Have you ever wondered about the connection between Type 2 diabetes and weight?
First, what do we know about type 2 diabetes?
With type 2 diabetes, people have insulin resistance which means their pancreas can still produce the hormone insulin, although not properly, and their body is unable to respond to the insulin effectively to move the glucose (sugar) into the cell for energy. More sugar stays in the blood which causes a higher blood sugar value. Think of insulin resistance like an airplane only letting on half of its passengers, people are still being taken out of the airport but there definitely would be an increase of unhappy people in the terminal – this would surely cause a variety of problems at the airport!
Now, back to the topic of weight: Does insulin resistance, which is found in type 2 diabetes, cause weight gain or does weight gain cause insulin resistance?
What came first, the chicken or the egg? The former could be a topic in and of itself. We do know that being overweight (BMI 25-29.9) or obese (BMI 30-39.9) and above can increase a person’s risk for developing type 2 diabetes. On the other hand, weight changes in people with type 2 diabetes can cause blood sugars to be even harder to control. Other factors that increases the risk of developing diabetes include a sedentary lifestyle, family history and genetics, unhealthy eating habits, increased age, high blood sugar and cholesterol.
At this point, should we just throw in the towel and say it’s a no-win situation?
No! There is still SO MUCH still within our control. Did you know that even a 5-10% weight loss can improve your blood sugar values? If you have pre-diabetes and lose 7% of your body weight along with physical activity, you can prevent/delay the risk of developing diabetes by 58%! This has been proven via the Diabetes Prevention Program. This wonderful program is run across our state and country, with classes also being taught here at Billings Clinic. Check this out for more information: billingsclinic.com/lifestylebalance.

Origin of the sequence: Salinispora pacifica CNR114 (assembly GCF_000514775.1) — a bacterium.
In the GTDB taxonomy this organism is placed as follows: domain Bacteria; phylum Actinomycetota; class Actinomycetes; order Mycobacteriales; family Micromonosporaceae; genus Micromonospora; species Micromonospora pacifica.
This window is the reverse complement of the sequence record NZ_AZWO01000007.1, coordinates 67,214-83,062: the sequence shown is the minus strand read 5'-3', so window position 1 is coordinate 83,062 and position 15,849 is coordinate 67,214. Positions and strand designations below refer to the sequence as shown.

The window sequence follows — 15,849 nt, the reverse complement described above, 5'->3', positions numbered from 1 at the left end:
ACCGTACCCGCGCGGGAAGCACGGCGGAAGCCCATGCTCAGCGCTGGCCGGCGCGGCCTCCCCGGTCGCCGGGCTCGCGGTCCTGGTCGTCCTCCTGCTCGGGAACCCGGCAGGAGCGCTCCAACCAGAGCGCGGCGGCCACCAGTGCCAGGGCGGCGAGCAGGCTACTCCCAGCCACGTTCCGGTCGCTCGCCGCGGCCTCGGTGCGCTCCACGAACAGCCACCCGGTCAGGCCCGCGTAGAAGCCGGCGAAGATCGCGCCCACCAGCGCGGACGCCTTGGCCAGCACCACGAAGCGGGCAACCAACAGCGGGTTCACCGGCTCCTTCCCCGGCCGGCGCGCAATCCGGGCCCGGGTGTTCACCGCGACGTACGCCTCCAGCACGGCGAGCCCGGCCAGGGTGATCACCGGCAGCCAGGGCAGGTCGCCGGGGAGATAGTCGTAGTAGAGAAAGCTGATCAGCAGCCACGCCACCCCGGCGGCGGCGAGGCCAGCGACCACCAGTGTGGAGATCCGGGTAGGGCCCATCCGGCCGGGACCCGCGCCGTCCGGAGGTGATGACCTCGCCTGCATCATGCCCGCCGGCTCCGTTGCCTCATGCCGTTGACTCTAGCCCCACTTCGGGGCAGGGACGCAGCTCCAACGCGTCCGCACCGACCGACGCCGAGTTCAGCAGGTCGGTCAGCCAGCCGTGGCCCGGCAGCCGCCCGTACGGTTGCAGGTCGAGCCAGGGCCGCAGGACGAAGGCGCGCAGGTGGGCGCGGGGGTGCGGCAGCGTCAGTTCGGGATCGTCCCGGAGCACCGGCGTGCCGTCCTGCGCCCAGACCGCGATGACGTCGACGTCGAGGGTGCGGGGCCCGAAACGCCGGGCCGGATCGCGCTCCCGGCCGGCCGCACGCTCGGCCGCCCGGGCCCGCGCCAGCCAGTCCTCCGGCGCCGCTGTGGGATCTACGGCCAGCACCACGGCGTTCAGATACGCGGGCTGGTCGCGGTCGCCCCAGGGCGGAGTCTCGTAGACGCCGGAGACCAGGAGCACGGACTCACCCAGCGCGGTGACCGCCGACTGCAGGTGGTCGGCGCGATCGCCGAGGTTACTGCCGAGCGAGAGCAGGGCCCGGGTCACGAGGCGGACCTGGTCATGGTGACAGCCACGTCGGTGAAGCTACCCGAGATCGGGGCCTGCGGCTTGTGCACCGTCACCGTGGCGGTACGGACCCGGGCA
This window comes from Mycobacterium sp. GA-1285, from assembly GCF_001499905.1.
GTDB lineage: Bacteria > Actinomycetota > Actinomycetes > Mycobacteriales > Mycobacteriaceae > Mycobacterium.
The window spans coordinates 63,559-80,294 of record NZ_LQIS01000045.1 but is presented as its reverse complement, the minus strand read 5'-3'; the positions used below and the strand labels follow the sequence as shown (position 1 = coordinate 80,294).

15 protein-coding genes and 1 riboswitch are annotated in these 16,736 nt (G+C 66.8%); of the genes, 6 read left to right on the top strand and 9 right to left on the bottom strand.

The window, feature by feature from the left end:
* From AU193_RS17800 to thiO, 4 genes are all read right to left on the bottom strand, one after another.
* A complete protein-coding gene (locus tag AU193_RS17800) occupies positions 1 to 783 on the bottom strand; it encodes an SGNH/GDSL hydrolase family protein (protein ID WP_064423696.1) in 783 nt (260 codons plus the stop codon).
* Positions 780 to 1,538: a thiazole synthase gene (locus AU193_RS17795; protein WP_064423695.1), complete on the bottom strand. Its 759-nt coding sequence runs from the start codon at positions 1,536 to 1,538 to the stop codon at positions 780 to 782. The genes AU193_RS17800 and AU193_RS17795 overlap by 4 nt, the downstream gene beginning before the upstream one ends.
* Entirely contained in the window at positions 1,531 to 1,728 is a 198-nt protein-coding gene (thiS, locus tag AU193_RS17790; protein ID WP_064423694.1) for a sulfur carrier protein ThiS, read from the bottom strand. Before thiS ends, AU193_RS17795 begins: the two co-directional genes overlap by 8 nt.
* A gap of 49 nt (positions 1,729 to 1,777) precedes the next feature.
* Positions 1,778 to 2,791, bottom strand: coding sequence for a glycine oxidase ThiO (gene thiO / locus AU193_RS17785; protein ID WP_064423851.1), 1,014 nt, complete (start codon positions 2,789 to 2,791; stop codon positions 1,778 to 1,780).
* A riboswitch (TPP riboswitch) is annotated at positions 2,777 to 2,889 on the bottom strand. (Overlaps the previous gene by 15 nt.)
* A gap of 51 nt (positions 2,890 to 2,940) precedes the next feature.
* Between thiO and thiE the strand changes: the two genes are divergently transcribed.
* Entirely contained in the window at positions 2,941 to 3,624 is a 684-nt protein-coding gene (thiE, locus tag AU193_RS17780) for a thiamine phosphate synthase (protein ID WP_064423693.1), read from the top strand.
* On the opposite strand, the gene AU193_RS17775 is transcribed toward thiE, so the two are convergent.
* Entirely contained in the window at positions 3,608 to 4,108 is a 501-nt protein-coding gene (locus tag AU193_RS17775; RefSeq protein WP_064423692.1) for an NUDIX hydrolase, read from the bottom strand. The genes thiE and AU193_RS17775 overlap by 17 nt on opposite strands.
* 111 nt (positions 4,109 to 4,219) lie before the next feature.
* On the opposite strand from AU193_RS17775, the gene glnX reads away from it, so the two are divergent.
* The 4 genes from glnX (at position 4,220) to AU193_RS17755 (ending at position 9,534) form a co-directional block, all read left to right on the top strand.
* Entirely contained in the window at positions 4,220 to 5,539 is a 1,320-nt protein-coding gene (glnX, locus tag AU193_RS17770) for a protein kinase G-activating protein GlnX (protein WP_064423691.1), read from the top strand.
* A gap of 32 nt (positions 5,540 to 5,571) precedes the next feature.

Below are some action steps to help you start losing weight if you have diabetes or to help prevent it. First off, ask your health care provider for a referral to a Registered Dietitian. They can help you learn the necessary tools to accomplish your goals and guide you through this process. The following are some bullet points to consider, adapted from the Diabetes Prevention Program.
- Set a realistic weight loss goal
- Follow a healthy eating plan for weight loss (notice we do not say “diet”)
- Move more- find ways to be active every day
- Track your progress- Use a phone app or online program, such as MyFitnessPal, or pen and paper, to help keep you accountable.
- Talk with your health care team- check into your health insurance to see if they cover services for weight loss or physical activity
- Get support for changing your lifestyle- whether from friends/family/coworkers, get them involved
Learn more about services offered at the Billings Clinic Diabetes Center by visiting billingsclinic.com/diabetes.